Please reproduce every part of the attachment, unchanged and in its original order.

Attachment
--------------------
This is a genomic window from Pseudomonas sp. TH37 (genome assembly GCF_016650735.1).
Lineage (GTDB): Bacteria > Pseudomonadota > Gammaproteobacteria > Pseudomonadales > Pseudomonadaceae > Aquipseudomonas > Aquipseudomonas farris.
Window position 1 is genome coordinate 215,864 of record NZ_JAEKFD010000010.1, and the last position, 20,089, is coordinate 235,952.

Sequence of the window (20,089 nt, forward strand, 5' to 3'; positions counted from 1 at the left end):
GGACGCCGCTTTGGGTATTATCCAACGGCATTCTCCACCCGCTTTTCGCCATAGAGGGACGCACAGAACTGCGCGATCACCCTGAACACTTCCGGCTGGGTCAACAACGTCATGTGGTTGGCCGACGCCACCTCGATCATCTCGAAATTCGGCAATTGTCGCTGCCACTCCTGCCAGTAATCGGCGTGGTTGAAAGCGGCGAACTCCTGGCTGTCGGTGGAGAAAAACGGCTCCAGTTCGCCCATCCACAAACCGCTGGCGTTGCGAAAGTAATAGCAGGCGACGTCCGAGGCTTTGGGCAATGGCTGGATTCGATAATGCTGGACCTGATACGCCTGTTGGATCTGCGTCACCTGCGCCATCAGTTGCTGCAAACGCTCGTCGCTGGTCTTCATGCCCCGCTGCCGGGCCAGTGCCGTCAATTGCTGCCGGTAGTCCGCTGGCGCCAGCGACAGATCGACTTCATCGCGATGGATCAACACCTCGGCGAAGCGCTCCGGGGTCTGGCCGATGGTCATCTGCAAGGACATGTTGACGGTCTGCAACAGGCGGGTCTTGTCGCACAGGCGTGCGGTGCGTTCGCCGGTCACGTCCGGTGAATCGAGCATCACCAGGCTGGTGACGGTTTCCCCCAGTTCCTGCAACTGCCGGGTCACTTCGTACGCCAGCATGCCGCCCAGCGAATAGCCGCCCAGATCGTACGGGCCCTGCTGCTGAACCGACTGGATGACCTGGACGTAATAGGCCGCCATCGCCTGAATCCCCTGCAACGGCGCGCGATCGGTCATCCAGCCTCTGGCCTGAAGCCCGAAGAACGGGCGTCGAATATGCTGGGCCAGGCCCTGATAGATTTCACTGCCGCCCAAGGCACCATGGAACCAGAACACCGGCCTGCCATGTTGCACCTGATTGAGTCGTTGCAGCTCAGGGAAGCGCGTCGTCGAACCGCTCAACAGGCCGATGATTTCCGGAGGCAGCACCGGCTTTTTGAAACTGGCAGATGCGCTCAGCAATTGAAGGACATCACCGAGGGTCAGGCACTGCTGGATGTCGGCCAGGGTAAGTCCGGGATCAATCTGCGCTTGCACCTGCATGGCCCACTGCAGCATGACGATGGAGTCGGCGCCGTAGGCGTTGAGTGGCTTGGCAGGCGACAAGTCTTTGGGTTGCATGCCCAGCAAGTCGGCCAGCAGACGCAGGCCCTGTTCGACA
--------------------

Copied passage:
This is a genomic window from Pseudomonas sp. TH37 (genome assembly GCF_016650735.1).
Lineage (GTDB): Bacteria > Pseudomonadota > Gammaproteobacteria > Pseudomonadales > Pseudomonadaceae > Aquipseudomonas > Aquipseudomonas farris.
Window position 1 is genome coordinate 215,864 of record NZ_JAEKFD010000010.1, and the last position, 20,089, is coordinate 235,952.

Sequence of the window (20,089 nt, forward strand, 5' to 3'; positions counted from 1 at the left end):
GGACGCCGCTTTGGGTATTATCCAACGGCATTCTCCACCCGCTTTTCGCCATAGAGGGACGCACAGAACTGCGCGATCACCCTGAACACTTCCGGCTGGGTCAACAACGTCATGTGGTTGGCCGACGCCACCTCGATCATCTCGAAATTCGGCAATTGTCGCTGCCACTCCTGCCAGTAATCGGCGTGGTTGAAAGCGGCGAACTCCTGGCTGTCGGTGGAGAAAAACGGCTCCAGTTCGCCCATCCACAAACCGCTGGCGTTGCGAAAGTAATAGCAGGCGACGTCCGAGGCTTTGGGCAATGGCTGGATTCGATAATGCTGGACCTGATACGCCTGTTGGATCTGCGTCACCTGCGCCATCAGTTGCTGCAAACGCTCGTCGCTGGTCTTCATGCCCCGCTGCCGGGCCAGTGCCGTCAATTGCTGCCGGTAGTCCGCTGGCGCCAGCGACAGATCGACTTCATCGCGATGGATCAACACCTCGGCGAAGCGCTCCGGGGTCTGGCCGATGGTCATCTGCAAGGACATGTTGACGGTCTGCAACAGGCGGGTCTTGTCGCACAGGCGTGCGGTGCGTTCGCCGGTCACGTCCGGTGAATCGAGCATCACCAGGCTGGTGACGGTTTCCCCCAGTTCCTGCAACTGCCGGGTCACTTCGTACGCCAGCATGCCGCCCAGCGAATAGCCGCCCAGATCGTACGGGCCCTGCTGCTGAACCGACTGGATGACCTGGACGTAATAGGCCGCCATCGCCTGAATCCCCTGCAACGGCGCGCGATCGGTCATCCAGCCTCTGGCCTGAAGCCCGAAGAACGGGCGTCGAATATGCTGGGCCAGGCCCTGATAGATTTCACTGCCGCCCAAGGCACCATGGAACCAGAACACCGGCCTGCCATGTTGCACCTGATTGAGTCGTTGCAGCTCAGGGAAGCGCGTCGTCGAACCGCTCAACAGGCCGATGATTTCCGGAGGCAGCACCGGCTTTTTGAAACTGGCAGATGCGCTCAGCAATTGAAGGACATCACCGAGGGTCAGGCACTGCTGGATGTCGGCCAGGGTAAGTCCGGGATCAATCTGCGCTTGCACCTGCATGGCCCACTGCAGCATGACGATGGAGTCGGCGCCGTAGGCGTTGAGTGGCTTGGCAGGCGACAAGTCTTTGGGTTGCATGCCCAGCAAGTCGGCCAGCAGACGCAGGCCCTGTTCGACA